Aussies urged to keep the faith in our ailing olympians
As Australia stares down the barrel of our worst Olympic performance in decades, Aussie athletes and high-profile figures have spoken out to defend the results of London 2012 and remind everyone that the competition isn’t over yet.
FEDERAL Opposition Leader Tony Abbott has urged Aussies to get behind their Olympians after criticism about a lack of gold in London.
At the time of print, Australia was 24th on the medals table, with a single win in the women’s 4×100 freestyle relay which came at the beginning of the Games. At this rate, Australia’s 2012 Olympians are shaping as the worst performing team in two decades.
However speaking to reporters in Sydney on Monday, Mr Abbott said the competition wasn’t over yet.
“We’ve still got several days of competition left,” he said.
“I think the important thing is to get behind our athletes and to cheer them on because we want them to come home knowing they’ve had the full support of the Australian people.”
He said the athletes were giving the London Games their best shot.
“We all have days when we’re performing better than others and the important thing is that every single Australian athlete and competitor out there has done his or her level best,” he said.
NSW Premier Barry O’Farrell has slammed critics complaining about Australia winning just one gold medal so far.
“The lack of understanding of the efforts that our athletes have gone through to simply make the Olympics, the lack of appreciation for those who have won medals is just appalling,” Mr O’Farrell told reporters in Sydney.
Meanwhile our Australian athletes have defended their clutch of silvers and dearth of gold.
Long jumper Mitchell Watt, who won silver on Saturday night after going into the Games as a gold medal favourite, lashed out at the Australian media for being too critical.
“People need to start understanding that it’s not easy to win an Olympic gold medal and there’s absolutely nothing wrong with a silver medal,” Watt said.
“The first question I got was `a disappointing result?’ The team’s happy, I’m happy, the coach is happy, I’ve got thousands of messages back home that they’re happy and the only people that aren’t happy are you guys (the media).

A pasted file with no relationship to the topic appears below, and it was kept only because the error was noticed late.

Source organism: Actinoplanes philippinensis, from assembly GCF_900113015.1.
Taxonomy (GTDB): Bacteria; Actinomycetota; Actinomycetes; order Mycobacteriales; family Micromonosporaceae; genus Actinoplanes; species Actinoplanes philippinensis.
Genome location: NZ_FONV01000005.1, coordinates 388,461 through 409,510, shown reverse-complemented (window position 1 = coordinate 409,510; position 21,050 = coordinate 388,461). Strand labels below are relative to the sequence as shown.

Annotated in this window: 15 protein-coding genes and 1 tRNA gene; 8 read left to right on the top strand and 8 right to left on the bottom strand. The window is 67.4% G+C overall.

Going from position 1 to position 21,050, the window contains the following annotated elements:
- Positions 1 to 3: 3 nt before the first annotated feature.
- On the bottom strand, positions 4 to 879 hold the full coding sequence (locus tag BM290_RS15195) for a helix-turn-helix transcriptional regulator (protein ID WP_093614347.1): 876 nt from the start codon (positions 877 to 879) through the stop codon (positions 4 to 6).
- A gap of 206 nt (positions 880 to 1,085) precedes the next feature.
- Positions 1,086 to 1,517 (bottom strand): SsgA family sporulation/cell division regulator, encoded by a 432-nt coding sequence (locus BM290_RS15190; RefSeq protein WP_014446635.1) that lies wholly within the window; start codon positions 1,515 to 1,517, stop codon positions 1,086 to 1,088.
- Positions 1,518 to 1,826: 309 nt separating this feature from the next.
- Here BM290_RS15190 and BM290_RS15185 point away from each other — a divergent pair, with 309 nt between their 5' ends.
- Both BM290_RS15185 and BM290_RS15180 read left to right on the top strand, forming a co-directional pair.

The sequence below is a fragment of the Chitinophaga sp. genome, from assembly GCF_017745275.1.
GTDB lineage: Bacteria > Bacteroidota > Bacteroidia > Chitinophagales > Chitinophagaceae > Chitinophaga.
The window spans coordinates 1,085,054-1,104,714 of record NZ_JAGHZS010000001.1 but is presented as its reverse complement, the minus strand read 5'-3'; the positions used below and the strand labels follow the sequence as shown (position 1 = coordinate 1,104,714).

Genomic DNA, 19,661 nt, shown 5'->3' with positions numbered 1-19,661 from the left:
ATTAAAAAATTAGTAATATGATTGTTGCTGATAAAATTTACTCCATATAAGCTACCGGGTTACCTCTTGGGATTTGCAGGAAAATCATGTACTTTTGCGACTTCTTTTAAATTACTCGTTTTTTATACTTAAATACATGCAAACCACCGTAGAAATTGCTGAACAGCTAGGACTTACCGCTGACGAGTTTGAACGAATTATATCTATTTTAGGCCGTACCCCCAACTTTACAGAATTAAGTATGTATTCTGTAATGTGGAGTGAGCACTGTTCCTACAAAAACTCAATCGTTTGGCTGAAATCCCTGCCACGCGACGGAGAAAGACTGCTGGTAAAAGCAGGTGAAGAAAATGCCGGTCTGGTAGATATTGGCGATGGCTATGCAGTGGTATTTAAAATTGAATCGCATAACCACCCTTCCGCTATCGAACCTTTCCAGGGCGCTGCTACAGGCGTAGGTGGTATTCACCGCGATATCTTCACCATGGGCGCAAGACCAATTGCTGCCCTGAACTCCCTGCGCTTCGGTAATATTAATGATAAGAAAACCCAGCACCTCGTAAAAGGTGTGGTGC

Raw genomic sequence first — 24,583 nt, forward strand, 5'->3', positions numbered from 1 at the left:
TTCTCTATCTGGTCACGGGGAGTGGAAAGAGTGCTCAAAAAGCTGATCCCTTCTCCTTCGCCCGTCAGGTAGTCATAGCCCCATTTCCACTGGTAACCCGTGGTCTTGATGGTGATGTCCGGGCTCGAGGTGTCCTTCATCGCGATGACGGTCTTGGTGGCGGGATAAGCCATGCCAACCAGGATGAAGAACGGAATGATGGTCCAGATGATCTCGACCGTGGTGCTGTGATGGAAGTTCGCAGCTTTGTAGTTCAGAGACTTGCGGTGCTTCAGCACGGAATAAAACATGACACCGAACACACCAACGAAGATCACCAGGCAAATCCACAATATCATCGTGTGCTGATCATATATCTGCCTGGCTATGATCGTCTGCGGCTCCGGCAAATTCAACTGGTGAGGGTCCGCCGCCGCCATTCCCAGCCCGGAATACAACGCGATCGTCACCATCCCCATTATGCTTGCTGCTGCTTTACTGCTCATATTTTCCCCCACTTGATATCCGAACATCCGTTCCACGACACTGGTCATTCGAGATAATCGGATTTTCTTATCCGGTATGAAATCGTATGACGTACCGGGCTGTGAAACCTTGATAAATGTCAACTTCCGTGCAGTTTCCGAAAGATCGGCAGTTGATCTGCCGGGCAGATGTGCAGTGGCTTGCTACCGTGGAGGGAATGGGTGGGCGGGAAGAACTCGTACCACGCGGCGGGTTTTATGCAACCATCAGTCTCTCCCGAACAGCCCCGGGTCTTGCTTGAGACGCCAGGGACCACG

“So you need to wake up.”
Swimmer Cate Campbell, part of Australia’s only gold medal in the 4x100m freestyle relay way back on the first day of competition, said the athletes were giving their all.
“I think it’s maybe almost a little bit hurtful to say we’ve been underperforming because we go out there and pour our heart and soul into every single performance,” she said.
“It’s not that we haven’t been performing, it’s just that the world has stepped up.”
Kevan Gosper, Australia’s most senior member of the International Olympic Committee, says the government must increase funding if it wants to win more gold medals.
The extra funding should be spent on top-level coaches and giving athletes experience in international competitions.
“The money is the difference between silver and gold,” Gosper told ABC Radio.
The Crawford review of sports funding had set Australia back substantially in the race for gold.
“We’ve been down on the sort of financial support that we were accustomed to when compared with the financial support that’s coming through from other countries, particularly here in Europe,” Gosper said.
“The fact is you do need more money in international sports and preparing if you’re going to compete with the world.”
Australia’s Olympic boss John Coates believes there needs to be a greater emphasis on sport in schools in the hope of finding the next Cathy Freeman or Ian Thorpe.
The Australian Olympic Committee president says before the next Olympics in 2016 Australia needs to “talent-build” by making sport a focus in schools.
He has called on the federal government to consider changing its policy and funding to give priority to school sports.
“Perhaps the area that needs a lot of attention – and if not, funding and government intention in terms of policy – is getting sport back into the school curricula,” Coates told the ABC on Monday.
The British were making “a big thing” of that being one of the legacies they’re looking towards, he said.
“They’ve been achieving that, a greater emphasis on sport in the schools.”
Some children would benefit from the health and fitness, but the next Freeman or Thorpe may also be discovered, Coates said.
Federal Sports Minister Kate Lundy is happy with the level of sports participation in schools.
“What we’re seeing over at the Olympics at the moment is that we’re coming so close so many times … and it’s just not going our way,” she told ABC radio.
“But we’re still way up there with the best of the best in the world in sport.”
Senator Lundy said it was important to continue to innovate to keep sports programs strong.
“Australia’s great strength is we’ve always punched above our weight in sport and we need to be smarter about how we use our resources to stay right up there,” she said.